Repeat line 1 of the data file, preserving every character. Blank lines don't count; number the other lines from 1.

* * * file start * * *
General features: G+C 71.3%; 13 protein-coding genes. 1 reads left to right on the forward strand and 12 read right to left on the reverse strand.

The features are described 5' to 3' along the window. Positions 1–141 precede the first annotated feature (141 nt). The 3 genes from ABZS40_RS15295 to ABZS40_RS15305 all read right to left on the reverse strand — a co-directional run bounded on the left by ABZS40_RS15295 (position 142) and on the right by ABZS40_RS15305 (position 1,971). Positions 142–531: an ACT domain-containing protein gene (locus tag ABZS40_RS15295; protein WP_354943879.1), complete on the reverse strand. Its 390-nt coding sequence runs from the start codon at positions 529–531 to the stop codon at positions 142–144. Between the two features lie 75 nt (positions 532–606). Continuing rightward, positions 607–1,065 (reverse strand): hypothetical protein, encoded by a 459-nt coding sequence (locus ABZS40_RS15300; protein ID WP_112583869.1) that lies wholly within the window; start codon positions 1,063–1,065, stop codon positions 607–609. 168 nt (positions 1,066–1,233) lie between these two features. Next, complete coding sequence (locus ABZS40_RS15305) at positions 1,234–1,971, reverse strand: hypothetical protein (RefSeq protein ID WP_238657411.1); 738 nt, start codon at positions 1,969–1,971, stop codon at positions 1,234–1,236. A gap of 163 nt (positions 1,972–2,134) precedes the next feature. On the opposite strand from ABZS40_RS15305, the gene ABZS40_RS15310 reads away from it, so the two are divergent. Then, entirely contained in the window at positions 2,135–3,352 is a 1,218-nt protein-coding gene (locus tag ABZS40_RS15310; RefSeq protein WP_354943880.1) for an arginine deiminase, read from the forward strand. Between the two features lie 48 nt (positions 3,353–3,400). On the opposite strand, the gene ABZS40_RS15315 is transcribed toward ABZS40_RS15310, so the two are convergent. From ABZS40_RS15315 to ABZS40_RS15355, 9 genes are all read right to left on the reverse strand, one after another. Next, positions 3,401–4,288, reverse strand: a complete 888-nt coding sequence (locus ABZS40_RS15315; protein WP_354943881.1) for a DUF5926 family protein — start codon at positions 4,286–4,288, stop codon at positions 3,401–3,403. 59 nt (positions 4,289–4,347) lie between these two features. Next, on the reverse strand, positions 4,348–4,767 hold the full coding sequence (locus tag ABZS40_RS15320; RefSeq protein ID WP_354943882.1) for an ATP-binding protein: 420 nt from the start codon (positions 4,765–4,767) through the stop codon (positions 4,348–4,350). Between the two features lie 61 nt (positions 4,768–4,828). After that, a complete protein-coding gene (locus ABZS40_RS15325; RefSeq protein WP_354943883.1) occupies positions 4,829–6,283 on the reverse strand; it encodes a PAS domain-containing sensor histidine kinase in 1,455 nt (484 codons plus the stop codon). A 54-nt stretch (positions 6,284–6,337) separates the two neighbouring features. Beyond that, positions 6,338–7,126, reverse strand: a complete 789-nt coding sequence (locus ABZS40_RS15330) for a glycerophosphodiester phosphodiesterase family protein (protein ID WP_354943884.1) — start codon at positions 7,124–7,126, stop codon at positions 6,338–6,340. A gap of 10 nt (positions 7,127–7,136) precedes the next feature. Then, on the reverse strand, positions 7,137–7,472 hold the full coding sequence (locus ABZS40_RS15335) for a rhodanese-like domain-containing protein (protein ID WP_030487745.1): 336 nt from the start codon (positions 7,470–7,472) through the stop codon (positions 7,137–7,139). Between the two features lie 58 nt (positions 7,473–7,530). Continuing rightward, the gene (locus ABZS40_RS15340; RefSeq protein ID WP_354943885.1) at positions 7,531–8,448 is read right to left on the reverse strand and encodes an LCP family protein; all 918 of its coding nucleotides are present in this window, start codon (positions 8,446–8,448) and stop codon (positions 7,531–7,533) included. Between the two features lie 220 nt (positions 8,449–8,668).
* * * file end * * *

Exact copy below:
General features: G+C 71.3%; 13 protein-coding genes. 1 reads left to right on the forward strand and 12 read right to left on the reverse strand.